Facilitator Journal | Issue #0467, November 23, 2010
This past week I presented a short talk in Madison on a subject I wrote about in this journal a couple of weeks ago entitle, The Dawn of the Exformation Age. The topic for my presentation was entitled, Exformation: the Missing Link in Communication...Using context to build communication capacity. While I of course like the topic, what I want to share with you this week is the format that was used for the presentation. The format, exported from Japan is called Peche Kucha, and it holds promise for the revival of slide presentations. I explain this simple format in short in this week's article, Life by Powerpoint.
Life by Powerpoint
Using Pecha Kucha to get to the point quickly.
I know from experience that you can generate a lot of slides with a lot of info very quickly using Powerpoint. Most presenters go nuts with this tendency thinking that lots of information will make their presentations more valuable or perhaps make them look more knowledgeable or professional. In short, Powerpoint presentations tend to be killers because they are designed by the presenter, for the presenter.
A new format called Pecha Kucha was devised in Tokyo in February 2003 as an event for young designers to meet, network, and show their work in public.
It has grown into somewhat of a sensation, with events happening in hundreds of cities around the world inspiring creative people worldwide.
The name Pecha Kucha
comes from the Japanese term for the sound of "chit chat." It is based on a very simple presentation format: 20 slides/images, 20 seconds each. Slides are auto advanced so that the presenter is done in 6 minutes and 40 seconds. This format requires presentations to be concise and quick paced. Designing an effective presentation in this format requires that you step into the perspective of your audience.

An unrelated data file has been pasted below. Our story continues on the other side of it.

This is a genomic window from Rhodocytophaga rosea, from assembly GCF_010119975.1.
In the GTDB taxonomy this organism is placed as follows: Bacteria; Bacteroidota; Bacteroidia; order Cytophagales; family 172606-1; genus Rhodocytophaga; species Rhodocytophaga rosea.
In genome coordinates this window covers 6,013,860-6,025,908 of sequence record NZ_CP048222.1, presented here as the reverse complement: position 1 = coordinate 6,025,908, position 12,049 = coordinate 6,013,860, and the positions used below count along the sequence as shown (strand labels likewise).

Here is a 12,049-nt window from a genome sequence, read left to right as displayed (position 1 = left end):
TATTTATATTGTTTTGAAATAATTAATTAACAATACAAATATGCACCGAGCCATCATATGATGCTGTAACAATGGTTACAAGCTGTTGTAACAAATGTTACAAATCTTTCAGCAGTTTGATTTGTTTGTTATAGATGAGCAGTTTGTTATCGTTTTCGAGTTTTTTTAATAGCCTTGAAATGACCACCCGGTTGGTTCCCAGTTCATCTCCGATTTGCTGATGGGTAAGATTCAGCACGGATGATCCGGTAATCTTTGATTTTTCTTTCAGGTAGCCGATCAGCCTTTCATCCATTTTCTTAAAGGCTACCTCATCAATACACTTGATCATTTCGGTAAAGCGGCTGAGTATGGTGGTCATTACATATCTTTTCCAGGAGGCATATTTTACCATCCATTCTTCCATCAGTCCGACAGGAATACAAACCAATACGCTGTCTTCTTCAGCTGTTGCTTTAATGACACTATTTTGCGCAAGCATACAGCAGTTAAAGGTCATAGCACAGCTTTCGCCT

In the spirit Pecha Kucha (click here for more on the concept) enough said! Let's talk about application.
So how might one use the Pecha Kucha format as a facilitator or trainer?
- Present your main ideas in under 7 minutes, then spend the next hour in discussion or group activities to get the audience involved and experiencing your teaching.
- Use a modified version of Pecha Kucha, perhaps a 3-minute, 10-slide sort of affair for presentations at staff meetings. One of my audience members shared that their company does just that!
- Have multiple speakers present concise and entertaining pieces at conferences or other events in a way that's informative and entertaining. I presented as a prelude to something called High Tech Happy Hour in Madison.
- For an example, check out my pecha kucha presentation by clicking here.
Add Your Comments
How might you try using Pecha Kucha as a facilitator, trainer or group leader? I look forward to your comments, insights or feedback about this article. Please click on the Add Your Comments and tell us about your experiences or if there's something we've missed, we'd love to hear from you.
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